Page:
Looking out on the view just outside from where I am writing, I recall many encounters with wildlife that share this land I call Flower Hill Farm. These chance meetings recorded in photographs continue to morph into my Bestiary . . . tales from a wildlife habitat.
Down below a serpentine Black Cherry canopy, dramas unfold daily within the shrubberies, hummocks, fields and forest and I am certain to miss most of them. I am extremely fortunate when stepping into the right place at the exact moment another beast is moving about its day.
One day in early June, when entering the middle meadow garden, I nearly do step right onto a little beastly body. It is a mystery to me as to how this unfortunate critter comes to his or her demise and ended up in the path. That is . . . until I catch a flash of another furry beast.
My Bestiary continues with the winsome and quick-witted weasel. I believe this particular pint-sized predator to be a female Short-tailed Weasel (Ermine) Mustela erminea. In the winter, its coat molts into an all-white, fluffy fur . . . sadly prized by hunters . . . during this period the tiny beast is known as an ermine or stoat. They are fascinating mammals . . . you can learn more by visiting the link above.
So, back to the tale before me . . . a dead vole lying feet up in the middle of the middle garden path . . . I stop and peered into the frozen fright and soon realize there is another character in this drama that is filled with fright as well. My presence must have terrified the weasel into dropping her prey in haste to get away. Giving the situation a second thought she considers how to reclaim her catch. It takes me a few seconds to understand and I move away from the vole . . . encouraging the weasel to come out of hiding.
Sure enough . . . my distance gives the teeny timid weasel courage to move towards the vole. The iris seedpods mark the probable area the vole was caught, for they are often found among the iris beds. Voracious eaters, voles carry on with their tunnels and destruction . . . killing many of my treasured plants, shrubs and even trees over the years.
Weasels do not build their own dens or tunnels but often take over their prey’s domain. I will have to be more careful in closing off tunnels when I see them in future.
Seeing how protected the weasel is by the taller grass, I am glad that mowing has ceased due to the Monarch butterflies return. Weasels have very short legs and yet they move with great agility and speed.
It seems she will reclaim her quarry now.
Sensing my company, though farther away, she decides she would rather not. Yet, as quickly as she leaps away . . .
She leaps back again.
This time she pluckily carries it off. I note how large the villain vole appears when held within the tiny jaws of our cherished carnivorous creature.
Weasels are very beneficial predators of gardens and fields. Voles, mice and rabbits are their preferred prey but opportunist hunters, equipped to climb, will also indulge in avian treats.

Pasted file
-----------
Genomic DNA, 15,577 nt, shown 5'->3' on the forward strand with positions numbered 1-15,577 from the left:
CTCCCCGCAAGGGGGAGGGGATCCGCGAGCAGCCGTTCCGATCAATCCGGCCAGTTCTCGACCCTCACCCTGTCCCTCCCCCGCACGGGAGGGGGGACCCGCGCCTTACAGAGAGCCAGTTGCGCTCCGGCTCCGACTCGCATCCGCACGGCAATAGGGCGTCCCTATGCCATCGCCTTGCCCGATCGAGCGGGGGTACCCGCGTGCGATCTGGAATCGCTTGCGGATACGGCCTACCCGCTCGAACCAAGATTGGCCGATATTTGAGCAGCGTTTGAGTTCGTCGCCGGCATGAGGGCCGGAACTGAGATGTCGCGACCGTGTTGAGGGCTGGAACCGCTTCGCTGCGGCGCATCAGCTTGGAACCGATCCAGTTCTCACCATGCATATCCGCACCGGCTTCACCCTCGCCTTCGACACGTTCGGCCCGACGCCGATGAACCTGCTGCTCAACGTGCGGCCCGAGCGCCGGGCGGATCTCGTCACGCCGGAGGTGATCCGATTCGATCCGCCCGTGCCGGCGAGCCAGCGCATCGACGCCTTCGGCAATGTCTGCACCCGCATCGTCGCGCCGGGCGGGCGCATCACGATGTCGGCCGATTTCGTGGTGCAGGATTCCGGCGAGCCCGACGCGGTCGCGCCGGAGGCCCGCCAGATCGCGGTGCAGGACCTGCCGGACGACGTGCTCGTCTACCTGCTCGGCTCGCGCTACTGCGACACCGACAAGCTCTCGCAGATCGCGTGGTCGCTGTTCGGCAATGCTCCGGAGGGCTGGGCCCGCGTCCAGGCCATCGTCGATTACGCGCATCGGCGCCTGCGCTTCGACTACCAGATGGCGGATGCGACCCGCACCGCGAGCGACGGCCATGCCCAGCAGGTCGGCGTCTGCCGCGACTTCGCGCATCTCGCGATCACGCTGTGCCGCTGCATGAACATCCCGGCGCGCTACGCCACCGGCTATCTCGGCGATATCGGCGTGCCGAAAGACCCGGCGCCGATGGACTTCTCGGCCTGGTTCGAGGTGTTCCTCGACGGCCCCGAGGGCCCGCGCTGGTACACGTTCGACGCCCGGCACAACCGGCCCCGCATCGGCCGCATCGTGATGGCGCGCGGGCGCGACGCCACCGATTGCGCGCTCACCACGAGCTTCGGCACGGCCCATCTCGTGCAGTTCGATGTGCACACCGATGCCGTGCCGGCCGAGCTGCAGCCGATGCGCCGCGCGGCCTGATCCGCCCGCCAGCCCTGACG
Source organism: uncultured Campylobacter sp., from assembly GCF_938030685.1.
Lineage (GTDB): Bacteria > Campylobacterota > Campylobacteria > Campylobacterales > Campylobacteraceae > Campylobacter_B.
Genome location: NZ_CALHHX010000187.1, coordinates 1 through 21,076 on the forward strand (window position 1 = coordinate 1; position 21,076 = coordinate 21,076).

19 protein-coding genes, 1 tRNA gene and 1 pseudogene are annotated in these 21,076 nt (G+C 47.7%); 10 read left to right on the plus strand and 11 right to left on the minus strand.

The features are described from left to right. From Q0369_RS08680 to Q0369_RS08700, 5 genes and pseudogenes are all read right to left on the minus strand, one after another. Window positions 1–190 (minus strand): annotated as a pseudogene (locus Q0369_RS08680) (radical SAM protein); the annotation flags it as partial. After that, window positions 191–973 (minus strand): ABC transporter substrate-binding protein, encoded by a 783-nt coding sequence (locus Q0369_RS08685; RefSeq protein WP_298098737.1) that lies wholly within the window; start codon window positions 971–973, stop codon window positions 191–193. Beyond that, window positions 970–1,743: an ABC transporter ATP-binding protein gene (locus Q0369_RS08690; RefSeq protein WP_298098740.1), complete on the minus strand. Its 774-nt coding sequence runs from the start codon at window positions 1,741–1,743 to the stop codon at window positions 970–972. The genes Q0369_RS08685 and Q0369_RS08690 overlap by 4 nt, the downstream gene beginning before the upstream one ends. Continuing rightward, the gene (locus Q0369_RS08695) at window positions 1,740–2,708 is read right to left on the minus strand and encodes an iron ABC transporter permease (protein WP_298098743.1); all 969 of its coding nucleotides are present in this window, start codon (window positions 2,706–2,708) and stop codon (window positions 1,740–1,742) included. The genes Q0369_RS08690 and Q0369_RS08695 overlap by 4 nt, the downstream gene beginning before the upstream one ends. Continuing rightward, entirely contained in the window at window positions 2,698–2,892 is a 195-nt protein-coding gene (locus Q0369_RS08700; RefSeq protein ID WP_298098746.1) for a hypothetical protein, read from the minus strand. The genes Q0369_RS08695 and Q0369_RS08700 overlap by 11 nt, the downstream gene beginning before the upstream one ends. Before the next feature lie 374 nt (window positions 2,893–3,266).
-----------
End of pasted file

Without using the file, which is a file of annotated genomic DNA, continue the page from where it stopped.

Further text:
Perhaps the woodcock and other ground nesting birds have more to fear from these skilled hunters. Meaty mice, chipmunks, squirrels, rabbits and voles offer more temptation in this habitat of transitional open blueberry fields between wildflower fields and forest, with plenty of streams and even a spring. I am deeply grateful for the weasels that frequent the gardens and their help in keeping a balance of pesky beasts.
The little weasel slips away and out of my view. It was another joyous encounter with a wild beast and I hope to chance upon one of these critters up close again.
I think this weasel is a male for they are much larger – twice the size of the female. Perhaps it is a different kind all together . . . there are Least Weasels (North America’s smallest carnivore without the black tipped tail) and Long-tailed Weasels here in Massachusetts. This fellow is rather far away . . . down in the blueberry field climbing up a Gray Birch. He was being chased by Catbirds.
This very faint photograph is the next day after the encounter I share above. I believe it is the same weasel and though blurred it shows the full body and tail.
There are some who think it kind to feed feral cats and that they might help with Lyme disease by hunting mice. What people fail to see sometimes is that there are other natural predators, who help maintain a balance just fine when allowed to. I once rented apartments here and sadly agreed to having a male cat move in along with his humans. I was told he was gentle and that he never killed anything. Well, the carnage here became catastrophic and the worst to suffer was the weasel. One day I found three corpses all neatly laid out in a row. Clearly the cat had gone into a den of weasels . . . he was a large cat. Before that time I never had trouble with rabbits . . . my veggie gardens flourished and we never saw ticks. Since that time rabbits are rampant as are ticks.
I do hope that the weasels are on the come back and that they will live long and prosper here at Flower Hill Farm.
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